Kindling the Spark of Creativity in Development

14527417_1628617977430904_533182125_nThere is a spark of creativity that exists in all of us– yes, all of us. Creativity is not simply something that manifests itself when we pick up a paintbrush or instrument, it is our most basic desire to create something, anything that is unique. Woven into the DNA of our humanity, this spark is the driving force behind our need to think critically, express ourselves, solve problems, empathize with others, and build a life for ourselves. It should come as no surprise, then, that creativity is not nonessential or superficial, but rather fundamental to true human flourishing. Indeed, creativity is that which transforms the dull and lifeless into the colorful and vibrant; the flat into the three dimensional; the generic into the irreplaceable.

Unfortunately, this spark can either be suppressed or kindled, depending on one’s circumstances. While it’s true that creativity can never be entirely eradicated from the human spirit– a person always has, at the very least, their imagination and unique thought processes– lack of opportunity, wealth, and freedom all serve to greatly hinder people’s ability to be creative. Those of us who have been born into more privileged positions, in terms of socioeconomic status and nationality for example, have nearly endless avenues through which we can express our creativity and shape our individuality. We can choose what to eat, what to study, where to study, where to live, what career path to follow, what we want our personal style to be, if we want to get married, how many kids to have, when to have those kids, and a host of other things, ranging from the mundane to the life-changing. The list is not quite as long for those who have fewer freedoms and resources.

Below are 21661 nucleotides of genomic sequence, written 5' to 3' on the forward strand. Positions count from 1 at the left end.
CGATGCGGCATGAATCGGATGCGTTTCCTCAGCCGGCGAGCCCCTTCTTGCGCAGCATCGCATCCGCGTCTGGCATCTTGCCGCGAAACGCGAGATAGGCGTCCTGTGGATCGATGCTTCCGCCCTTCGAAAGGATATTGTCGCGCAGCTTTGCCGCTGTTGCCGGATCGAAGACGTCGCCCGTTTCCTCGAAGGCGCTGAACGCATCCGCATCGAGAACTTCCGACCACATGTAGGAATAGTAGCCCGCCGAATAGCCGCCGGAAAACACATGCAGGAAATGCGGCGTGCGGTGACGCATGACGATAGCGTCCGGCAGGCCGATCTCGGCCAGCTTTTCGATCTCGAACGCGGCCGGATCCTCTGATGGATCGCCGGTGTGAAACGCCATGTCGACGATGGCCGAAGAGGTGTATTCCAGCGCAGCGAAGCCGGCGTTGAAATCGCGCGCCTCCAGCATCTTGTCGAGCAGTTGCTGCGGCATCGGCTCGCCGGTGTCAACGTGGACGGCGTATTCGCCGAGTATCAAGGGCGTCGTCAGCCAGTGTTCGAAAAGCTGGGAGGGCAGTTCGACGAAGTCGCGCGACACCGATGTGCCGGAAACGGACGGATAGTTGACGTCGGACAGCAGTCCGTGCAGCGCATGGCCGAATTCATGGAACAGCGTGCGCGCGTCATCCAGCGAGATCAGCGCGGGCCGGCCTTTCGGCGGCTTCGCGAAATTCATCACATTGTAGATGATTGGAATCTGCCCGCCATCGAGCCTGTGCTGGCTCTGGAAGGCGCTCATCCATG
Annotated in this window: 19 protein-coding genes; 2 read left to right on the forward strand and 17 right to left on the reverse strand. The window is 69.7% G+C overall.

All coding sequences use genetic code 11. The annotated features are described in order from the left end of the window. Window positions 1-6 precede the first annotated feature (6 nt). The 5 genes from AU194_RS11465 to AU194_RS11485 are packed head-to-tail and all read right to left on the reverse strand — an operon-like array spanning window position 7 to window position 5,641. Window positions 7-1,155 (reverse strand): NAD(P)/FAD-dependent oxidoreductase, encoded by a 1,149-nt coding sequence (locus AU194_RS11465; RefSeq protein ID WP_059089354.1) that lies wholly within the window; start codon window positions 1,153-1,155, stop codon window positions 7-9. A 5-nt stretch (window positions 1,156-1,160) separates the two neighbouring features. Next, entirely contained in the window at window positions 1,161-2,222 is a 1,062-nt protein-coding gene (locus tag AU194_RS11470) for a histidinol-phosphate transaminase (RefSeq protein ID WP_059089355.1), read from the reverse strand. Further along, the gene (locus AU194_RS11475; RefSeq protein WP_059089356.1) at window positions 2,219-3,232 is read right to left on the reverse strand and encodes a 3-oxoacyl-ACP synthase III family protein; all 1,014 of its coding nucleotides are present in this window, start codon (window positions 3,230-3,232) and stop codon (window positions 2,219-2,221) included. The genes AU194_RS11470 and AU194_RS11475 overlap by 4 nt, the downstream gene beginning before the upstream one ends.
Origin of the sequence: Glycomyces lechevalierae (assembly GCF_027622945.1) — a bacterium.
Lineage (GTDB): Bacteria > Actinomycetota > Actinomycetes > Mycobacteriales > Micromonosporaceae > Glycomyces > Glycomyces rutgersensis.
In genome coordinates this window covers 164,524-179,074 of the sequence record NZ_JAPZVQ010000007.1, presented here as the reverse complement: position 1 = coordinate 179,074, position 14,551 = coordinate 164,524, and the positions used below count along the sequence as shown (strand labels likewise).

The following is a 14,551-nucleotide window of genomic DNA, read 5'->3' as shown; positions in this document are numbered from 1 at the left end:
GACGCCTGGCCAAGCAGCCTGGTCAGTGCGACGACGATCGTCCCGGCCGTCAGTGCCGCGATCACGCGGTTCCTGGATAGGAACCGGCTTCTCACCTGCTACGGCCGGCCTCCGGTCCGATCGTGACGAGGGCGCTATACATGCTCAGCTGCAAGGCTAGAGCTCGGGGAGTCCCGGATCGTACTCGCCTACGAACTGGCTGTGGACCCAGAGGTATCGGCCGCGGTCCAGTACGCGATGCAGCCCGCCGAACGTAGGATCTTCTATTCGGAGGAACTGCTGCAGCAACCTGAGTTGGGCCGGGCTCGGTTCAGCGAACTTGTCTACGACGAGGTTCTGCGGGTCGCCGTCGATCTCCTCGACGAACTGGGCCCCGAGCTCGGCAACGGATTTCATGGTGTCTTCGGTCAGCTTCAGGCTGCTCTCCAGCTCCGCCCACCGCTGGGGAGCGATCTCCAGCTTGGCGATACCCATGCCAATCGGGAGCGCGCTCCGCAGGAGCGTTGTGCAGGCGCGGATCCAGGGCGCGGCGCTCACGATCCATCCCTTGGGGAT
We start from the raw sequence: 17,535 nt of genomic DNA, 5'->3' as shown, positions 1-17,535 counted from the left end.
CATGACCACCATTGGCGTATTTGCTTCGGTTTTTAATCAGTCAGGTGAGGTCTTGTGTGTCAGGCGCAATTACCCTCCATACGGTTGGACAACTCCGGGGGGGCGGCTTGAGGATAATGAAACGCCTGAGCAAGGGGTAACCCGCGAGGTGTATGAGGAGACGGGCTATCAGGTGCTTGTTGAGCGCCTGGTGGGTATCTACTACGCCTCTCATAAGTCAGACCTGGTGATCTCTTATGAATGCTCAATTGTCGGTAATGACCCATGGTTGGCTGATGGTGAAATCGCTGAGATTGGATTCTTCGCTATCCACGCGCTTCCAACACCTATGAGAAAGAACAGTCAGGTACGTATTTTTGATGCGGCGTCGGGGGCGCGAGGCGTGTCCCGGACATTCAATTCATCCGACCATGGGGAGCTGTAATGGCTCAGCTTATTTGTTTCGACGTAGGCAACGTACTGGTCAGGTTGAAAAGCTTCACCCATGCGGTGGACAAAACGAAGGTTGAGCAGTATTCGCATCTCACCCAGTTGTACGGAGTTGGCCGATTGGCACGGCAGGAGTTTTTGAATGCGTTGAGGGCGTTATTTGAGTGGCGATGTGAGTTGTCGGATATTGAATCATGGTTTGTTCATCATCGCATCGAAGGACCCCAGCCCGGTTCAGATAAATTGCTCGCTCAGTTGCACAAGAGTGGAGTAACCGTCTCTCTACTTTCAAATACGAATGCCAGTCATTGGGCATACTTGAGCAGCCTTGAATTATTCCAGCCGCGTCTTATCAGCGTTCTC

I would argue, then, that at the very heart of international development should be a concern for human creativity. Of course, this means expanding people’s economic opportunities so that they are eventually able to have creative control over some of the decisions I listed above. Even more basic than that, though, I think it means molding our very development processes in such a way that they enable the flourishing of human creativity. It is not enough to invest finances and other resources into a community if we are, at the same time, stifling such a fundamental component of human nature by imposing one-size-fits-all development “solutions” on them. Not only does such an approach fail because it does not take into account the particular context of the local area and people, but also because it ultimately dehumanizes the very people it is trying to serve. By dictating the way in which communities must overcome poverty, we treat their residents as generic recipients of our own all-knowing “genius,” rather than treating them as individuals who deserve to have the opportunity to build creative and practical solutions that reflect their own values, culture, and desires.